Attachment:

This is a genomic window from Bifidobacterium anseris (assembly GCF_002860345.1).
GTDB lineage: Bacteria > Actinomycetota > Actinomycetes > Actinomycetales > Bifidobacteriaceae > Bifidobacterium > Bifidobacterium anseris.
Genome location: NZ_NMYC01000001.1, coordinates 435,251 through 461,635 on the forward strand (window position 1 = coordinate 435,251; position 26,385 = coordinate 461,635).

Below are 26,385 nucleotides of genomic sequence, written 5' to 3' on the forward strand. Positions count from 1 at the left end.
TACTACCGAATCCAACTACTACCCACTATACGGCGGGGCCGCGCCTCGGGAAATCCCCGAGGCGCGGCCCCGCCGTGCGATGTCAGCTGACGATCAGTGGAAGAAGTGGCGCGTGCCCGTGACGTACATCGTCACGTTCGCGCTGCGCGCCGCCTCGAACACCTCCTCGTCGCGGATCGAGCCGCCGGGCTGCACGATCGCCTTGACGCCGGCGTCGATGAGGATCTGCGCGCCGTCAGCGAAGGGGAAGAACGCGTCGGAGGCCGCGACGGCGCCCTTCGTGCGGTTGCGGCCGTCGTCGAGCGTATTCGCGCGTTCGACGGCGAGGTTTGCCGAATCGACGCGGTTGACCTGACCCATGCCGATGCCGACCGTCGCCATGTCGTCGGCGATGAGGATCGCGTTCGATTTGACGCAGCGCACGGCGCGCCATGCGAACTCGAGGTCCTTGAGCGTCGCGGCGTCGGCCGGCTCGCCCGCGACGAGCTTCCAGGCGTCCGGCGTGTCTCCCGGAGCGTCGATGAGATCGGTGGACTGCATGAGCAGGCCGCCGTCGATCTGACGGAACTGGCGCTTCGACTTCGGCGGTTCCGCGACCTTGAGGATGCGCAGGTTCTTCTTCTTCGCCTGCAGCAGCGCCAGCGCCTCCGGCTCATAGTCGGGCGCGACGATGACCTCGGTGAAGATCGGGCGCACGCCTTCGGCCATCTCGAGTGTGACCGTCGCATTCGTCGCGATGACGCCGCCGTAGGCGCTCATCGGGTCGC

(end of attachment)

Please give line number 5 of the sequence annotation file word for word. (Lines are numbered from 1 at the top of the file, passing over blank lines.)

TACTACCGAATCCAACTACTACCCACTATACGGCGGGGCCGCGCCTCGGGAAATCCCCGAGGCGCGGCCCCGCCGTGCGATGTCAGCTGACGATCAGTGGAAGAAGTGGCGCGTGCCCGTGACGTACATCGTCACGTTCGCGCTGCGCGCCGCCTCGAACACCTCCTCGTCGCGGATCGAGCCGCCGGGCTGCACGATCGCCTTGACGCCGGCGTCGATGAGGATCTGCGCGCCGTCAGCGAAGGGGAAGAACGCGTCGGAGGCCGCGACGGCGCCCTTCGTGCGGTTGCGGCCGTCGTCGAGCGTATTCGCGCGTTCGACGGCGAGGTTTGCCGAATCGACGCGGTTGACCTGACCCATGCCGATGCCGACCGTCGCCATGTCGTCGGCGATGAGGATCGCGTTCGATTTGACGCAGCGCACGGCGCGCCATGCGAACTCGAGGTCCTTGAGCGTCGCGGCGTCGGCCGGCTCGCCCGCGACGAGCTTCCAGGCGTCCGGCGTGTCTCCCGGAGCGTCGATGAGATCGGTGGACTGCATGAGCAGGCCGCCGTCGATCTGACGGAACTGGCGCTTCGACTTCGGCGGTTCCGCGACCTTGAGGATGCGCAGGTTCTTCTTCTTCGCCTGCAGCAGCGCCAGCGCCTCCGGCTCATAGTCGGGCGCGACGATGACCTCGGTGAAGATCGGGCGCACGCCTTCGGCCATCTCGAGTGTGACCGTCGCATTCGTCGCGATGACGCCGCCGTAGGCGCTCATCGGGTCGC